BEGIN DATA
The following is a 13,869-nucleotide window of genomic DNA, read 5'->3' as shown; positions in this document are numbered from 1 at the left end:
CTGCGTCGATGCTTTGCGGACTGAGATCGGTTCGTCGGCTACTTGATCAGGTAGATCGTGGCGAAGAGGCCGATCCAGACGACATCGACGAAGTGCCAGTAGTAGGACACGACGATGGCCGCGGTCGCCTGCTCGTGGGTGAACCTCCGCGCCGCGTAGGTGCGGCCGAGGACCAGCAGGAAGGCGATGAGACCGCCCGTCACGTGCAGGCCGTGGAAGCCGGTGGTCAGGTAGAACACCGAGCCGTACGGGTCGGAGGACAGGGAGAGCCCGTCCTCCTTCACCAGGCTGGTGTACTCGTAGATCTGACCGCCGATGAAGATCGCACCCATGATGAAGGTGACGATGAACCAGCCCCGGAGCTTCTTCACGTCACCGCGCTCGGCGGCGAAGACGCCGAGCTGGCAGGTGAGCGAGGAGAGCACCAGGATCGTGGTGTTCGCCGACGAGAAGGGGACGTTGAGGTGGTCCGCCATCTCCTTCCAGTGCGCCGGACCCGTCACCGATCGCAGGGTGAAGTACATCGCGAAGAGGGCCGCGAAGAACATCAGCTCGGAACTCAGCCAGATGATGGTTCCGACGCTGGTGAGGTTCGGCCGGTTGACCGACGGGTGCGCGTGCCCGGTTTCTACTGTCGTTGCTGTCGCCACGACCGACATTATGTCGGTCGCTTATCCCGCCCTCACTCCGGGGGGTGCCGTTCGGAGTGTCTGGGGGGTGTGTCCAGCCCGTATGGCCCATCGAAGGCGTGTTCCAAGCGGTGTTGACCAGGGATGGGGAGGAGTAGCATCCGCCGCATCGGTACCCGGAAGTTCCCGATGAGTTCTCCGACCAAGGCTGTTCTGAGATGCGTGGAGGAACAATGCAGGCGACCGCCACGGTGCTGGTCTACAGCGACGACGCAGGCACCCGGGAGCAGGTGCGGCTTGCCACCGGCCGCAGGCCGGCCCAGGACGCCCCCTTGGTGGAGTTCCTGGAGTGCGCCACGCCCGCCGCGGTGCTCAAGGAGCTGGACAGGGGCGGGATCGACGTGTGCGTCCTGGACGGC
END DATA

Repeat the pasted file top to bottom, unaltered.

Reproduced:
The following is a 13,869-nucleotide window of genomic DNA, read 5'->3' as shown; positions in this document are numbered from 1 at the left end:
CTGCGTCGATGCTTTGCGGACTGAGATCGGTTCGTCGGCTACTTGATCAGGTAGATCGTGGCGAAGAGGCCGATCCAGACGACATCGACGAAGTGCCAGTAGTAGGACACGACGATGGCCGCGGTCGCCTGCTCGTGGGTGAACCTCCGCGCCGCGTAGGTGCGGCCGAGGACCAGCAGGAAGGCGATGAGACCGCCCGTCACGTGCAGGCCGTGGAAGCCGGTGGTCAGGTAGAACACCGAGCCGTACGGGTCGGAGGACAGGGAGAGCCCGTCCTCCTTCACCAGGCTGGTGTACTCGTAGATCTGACCGCCGATGAAGATCGCACCCATGATGAAGGTGACGATGAACCAGCCCCGGAGCTTCTTCACGTCACCGCGCTCGGCGGCGAAGACGCCGAGCTGGCAGGTGAGCGAGGAGAGCACCAGGATCGTGGTGTTCGCCGACGAGAAGGGGACGTTGAGGTGGTCCGCCATCTCCTTCCAGTGCGCCGGACCCGTCACCGATCGCAGGGTGAAGTACATCGCGAAGAGGGCCGCGAAGAACATCAGCTCGGAACTCAGCCAGATGATGGTTCCGACGCTGGTGAGGTTCGGCCGGTTGACCGACGGGTGCGCGTGCCCGGTTTCTACTGTCGTTGCTGTCGCCACGACCGACATTATGTCGGTCGCTTATCCCGCCCTCACTCCGGGGGGTGCCGTTCGGAGTGTCTGGGGGGTGTGTCCAGCCCGTATGGCCCATCGAAGGCGTGTTCCAAGCGGTGTTGACCAGGGATGGGGAGGAGTAGCATCCGCCGCATCGGTACCCGGAAGTTCCCGATGAGTTCTCCGACCAAGGCTGTTCTGAGATGCGTGGAGGAACAATGCAGGCGACCGCCACGGTGCTGGTCTACAGCGACGACGCAGGCACCCGGGAGCAGGTGCGGCTTGCCACCGGCCGCAGGCCGGCCCAGGACGCCCCCTTGGTGGAGTTCCTGGAGTGCGCCACGCCCGCCGCGGTGCTCAAGGAGCTGGACAGGGGCGGGATCGACGTGTGCGTCCTGGACGGC